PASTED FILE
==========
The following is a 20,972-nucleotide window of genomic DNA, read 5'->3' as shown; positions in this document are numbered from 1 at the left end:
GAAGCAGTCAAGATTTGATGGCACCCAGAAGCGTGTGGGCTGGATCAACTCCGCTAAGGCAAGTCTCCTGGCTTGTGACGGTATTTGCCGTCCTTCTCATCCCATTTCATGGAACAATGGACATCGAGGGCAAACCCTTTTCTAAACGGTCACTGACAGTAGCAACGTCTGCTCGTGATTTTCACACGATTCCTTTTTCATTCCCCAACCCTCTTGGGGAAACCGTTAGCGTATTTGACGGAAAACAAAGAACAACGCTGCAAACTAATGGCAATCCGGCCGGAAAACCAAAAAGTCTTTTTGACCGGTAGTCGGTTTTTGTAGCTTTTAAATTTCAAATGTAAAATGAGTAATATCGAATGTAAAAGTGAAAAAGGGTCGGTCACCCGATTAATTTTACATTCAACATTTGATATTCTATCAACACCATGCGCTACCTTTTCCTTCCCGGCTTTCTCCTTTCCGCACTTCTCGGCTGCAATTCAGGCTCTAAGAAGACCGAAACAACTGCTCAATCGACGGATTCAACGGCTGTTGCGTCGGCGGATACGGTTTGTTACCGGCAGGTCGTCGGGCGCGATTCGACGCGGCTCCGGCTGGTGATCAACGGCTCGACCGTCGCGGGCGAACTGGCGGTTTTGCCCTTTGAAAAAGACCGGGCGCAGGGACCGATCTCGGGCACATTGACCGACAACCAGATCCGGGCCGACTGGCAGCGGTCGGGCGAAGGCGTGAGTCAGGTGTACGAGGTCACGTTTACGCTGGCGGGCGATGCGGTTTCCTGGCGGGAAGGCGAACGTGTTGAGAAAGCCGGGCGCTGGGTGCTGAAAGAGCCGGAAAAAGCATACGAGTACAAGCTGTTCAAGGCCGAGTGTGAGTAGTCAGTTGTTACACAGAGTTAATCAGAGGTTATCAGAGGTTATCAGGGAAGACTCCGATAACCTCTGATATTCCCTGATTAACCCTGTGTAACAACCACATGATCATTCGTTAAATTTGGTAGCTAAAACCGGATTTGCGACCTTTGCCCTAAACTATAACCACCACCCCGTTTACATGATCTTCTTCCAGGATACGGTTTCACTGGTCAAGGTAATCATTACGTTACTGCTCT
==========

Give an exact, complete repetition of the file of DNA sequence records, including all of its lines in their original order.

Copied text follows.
The following is a 20,972-nucleotide window of genomic DNA, read 5'->3' as shown; positions in this document are numbered from 1 at the left end:
GAAGCAGTCAAGATTTGATGGCACCCAGAAGCGTGTGGGCTGGATCAACTCCGCTAAGGCAAGTCTCCTGGCTTGTGACGGTATTTGCCGTCCTTCTCATCCCATTTCATGGAACAATGGACATCGAGGGCAAACCCTTTTCTAAACGGTCACTGACAGTAGCAACGTCTGCTCGTGATTTTCACACGATTCCTTTTTCATTCCCCAACCCTCTTGGGGAAACCGTTAGCGTATTTGACGGAAAACAAAGAACAACGCTGCAAACTAATGGCAATCCGGCCGGAAAACCAAAAAGTCTTTTTGACCGGTAGTCGGTTTTTGTAGCTTTTAAATTTCAAATGTAAAATGAGTAATATCGAATGTAAAAGTGAAAAAGGGTCGGTCACCCGATTAATTTTACATTCAACATTTGATATTCTATCAACACCATGCGCTACCTTTTCCTTCCCGGCTTTCTCCTTTCCGCACTTCTCGGCTGCAATTCAGGCTCTAAGAAGACCGAAACAACTGCTCAATCGACGGATTCAACGGCTGTTGCGTCGGCGGATACGGTTTGTTACCGGCAGGTCGTCGGGCGCGATTCGACGCGGCTCCGGCTGGTGATCAACGGCTCGACCGTCGCGGGCGAACTGGCGGTTTTGCCCTTTGAAAAAGACCGGGCGCAGGGACCGATCTCGGGCACATTGACCGACAACCAGATCCGGGCCGACTGGCAGCGGTCGGGCGAAGGCGTGAGTCAGGTGTACGAGGTCACGTTTACGCTGGCGGGCGATGCGGTTTCCTGGCGGGAAGGCGAACGTGTTGAGAAAGCCGGGCGCTGGGTGCTGAAAGAGCCGGAAAAAGCATACGAGTACAAGCTGTTCAAGGCCGAGTGTGAGTAGTCAGTTGTTACACAGAGTTAATCAGAGGTTATCAGAGGTTATCAGGGAAGACTCCGATAACCTCTGATATTCCCTGATTAACCCTGTGTAACAACCACATGATCATTCGTTAAATTTGGTAGCTAAAACCGGATTTGCGACCTTTGCCCTAAACTATAACCACCACCCCGTTTACATGATCTTCTTCCAGGATACGGTTTCACTGGTCAAGGTAATCATTACGTTACTGCTCT